This psychologist believes you are to blame if you marry into a broke family
Psychologist Ken Munyua has said that people who marry into broke homes have themselves entirely to blame for failing to do proper research.
Appearing on Citizen TV’s day break on Friday, Munyua who joined a panel discussion on combating Gender-based Violence said people who are broke should not marry into broke families.
“Coming from a broke family is not your problem, but marrying into a broke family is entirely your problem, you did not do your research well,” Munyua said on Friday.
“If you had done your research well…you cannot be broke and get married to a broke family, only that they have misused that power,”
He was responding on some of the triggers of domestic violence that he has comes across as a career psychologist.
One of the key triggers, he noted, was the issue of power-play in relationships and in instances where men feel threatened when their wives earn more.
“Power… the issue of power is a very big power… and power is managed by how you look at it.. your wife earning more than you… I don’t know how that demeans a man, “ Munyua added.
He noted that the fear of threat to power based on earning disparities between couples is not even a thing, explaining that his wife- who works a permanent job- makes more than he does.
“I have always as you have said Waihiga, my wife is in a permanent job as opposed to me who goes out there to hustle,” he added.
“What people need to know on the side is, coming from a broke family is not your problem, but marrying into a broke family is entirely your problem, you did not do your research well,”
At the same time, he noted that most cased of gender-based violence starts from harmless jokes and graduate into more pronounced forms of abuse including physical.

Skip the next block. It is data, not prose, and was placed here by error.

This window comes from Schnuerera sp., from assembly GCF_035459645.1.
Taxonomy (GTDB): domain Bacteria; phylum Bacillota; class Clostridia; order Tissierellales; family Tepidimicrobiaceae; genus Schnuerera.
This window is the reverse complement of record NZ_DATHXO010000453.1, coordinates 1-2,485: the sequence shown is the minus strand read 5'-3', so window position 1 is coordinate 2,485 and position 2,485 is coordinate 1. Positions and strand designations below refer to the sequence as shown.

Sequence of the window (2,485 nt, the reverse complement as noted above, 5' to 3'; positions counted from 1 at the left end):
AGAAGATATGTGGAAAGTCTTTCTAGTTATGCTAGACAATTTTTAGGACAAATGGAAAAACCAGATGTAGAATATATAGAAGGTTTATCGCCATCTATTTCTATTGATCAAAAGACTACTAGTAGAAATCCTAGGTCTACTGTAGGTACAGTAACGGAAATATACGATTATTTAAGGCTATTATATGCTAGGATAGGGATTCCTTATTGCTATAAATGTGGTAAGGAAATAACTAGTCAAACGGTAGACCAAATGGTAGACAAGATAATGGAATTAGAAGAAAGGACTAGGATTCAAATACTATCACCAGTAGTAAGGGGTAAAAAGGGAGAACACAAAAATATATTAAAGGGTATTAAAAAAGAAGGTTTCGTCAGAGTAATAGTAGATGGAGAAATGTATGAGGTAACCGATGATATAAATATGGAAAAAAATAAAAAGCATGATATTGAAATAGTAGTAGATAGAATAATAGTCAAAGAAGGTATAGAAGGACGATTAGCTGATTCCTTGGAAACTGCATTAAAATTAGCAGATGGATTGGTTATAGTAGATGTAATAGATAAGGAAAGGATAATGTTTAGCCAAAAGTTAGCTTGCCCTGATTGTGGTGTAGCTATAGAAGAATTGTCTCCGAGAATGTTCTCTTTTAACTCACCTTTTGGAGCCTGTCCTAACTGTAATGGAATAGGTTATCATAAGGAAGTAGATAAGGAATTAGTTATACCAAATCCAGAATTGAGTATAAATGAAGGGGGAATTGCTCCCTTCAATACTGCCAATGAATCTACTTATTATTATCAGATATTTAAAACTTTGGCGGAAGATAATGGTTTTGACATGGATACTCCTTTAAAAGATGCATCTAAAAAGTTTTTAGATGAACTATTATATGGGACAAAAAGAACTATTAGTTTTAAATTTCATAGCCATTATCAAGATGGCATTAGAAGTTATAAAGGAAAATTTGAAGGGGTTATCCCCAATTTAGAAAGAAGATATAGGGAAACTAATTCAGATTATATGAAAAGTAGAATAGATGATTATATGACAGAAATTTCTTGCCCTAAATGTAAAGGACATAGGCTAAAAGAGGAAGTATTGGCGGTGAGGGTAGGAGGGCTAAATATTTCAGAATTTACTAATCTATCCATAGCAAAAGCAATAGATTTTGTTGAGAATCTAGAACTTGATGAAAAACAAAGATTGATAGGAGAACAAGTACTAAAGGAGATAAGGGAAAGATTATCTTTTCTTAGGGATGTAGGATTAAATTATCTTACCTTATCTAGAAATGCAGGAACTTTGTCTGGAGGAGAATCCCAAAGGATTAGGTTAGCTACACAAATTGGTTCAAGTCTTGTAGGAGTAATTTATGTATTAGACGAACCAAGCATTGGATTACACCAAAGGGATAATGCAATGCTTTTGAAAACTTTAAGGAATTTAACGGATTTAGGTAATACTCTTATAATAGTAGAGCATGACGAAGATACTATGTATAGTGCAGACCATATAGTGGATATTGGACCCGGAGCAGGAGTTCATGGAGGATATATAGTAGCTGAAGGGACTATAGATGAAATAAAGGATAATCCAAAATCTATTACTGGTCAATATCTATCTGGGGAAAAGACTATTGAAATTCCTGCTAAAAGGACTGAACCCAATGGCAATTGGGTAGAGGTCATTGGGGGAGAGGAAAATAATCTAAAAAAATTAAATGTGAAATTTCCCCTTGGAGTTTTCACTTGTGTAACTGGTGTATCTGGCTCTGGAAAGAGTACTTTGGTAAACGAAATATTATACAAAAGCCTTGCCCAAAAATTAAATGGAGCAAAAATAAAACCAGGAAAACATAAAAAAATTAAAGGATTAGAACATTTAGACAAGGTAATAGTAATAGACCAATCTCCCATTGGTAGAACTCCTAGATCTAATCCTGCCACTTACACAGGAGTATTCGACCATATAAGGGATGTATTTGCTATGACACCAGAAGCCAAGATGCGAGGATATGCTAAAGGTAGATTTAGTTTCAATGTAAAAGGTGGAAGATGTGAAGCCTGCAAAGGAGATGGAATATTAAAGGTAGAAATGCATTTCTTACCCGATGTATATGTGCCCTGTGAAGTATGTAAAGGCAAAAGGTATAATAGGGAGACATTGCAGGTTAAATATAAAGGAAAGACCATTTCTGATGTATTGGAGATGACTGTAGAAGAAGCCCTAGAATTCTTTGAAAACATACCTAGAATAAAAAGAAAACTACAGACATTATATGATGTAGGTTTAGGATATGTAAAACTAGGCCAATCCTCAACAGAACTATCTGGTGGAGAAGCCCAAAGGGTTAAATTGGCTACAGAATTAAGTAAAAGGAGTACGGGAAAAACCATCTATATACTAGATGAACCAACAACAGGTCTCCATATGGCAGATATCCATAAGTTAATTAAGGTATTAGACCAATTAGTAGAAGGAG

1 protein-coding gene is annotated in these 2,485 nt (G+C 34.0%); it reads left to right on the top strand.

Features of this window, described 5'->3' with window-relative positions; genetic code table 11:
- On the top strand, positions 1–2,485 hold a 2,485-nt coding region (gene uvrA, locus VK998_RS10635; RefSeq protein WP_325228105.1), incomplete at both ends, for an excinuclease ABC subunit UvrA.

Joshua Nyolo, a programs officer who was also on the panel discussion advised men to balance power in relationships in order to combat incidents of gender-based violence.
According to a recent study, 1 in 3 Kenyan females has experienced an episode of sexual-based violence before the age of 18, as compared to 1 in 5 men; between 39 to 47 percent of Kenyan women are likely to experience gender based violence in their lifetime.
And while men also go through gender-based violence, more men are at a power position to support women going through GBV.
According to Mr. Nyolo if men shared power and kicked out out-dated beliefs such as refusal changing diapers or cook, then certain incidences would not come up.
“We need men to balance power, to become partners not patriarchs in their relationships,” Joshua Nyolo said on Friday.
“In relationships where you see partners supporting their partners in everything they do, business chores, there are really no such incidences,”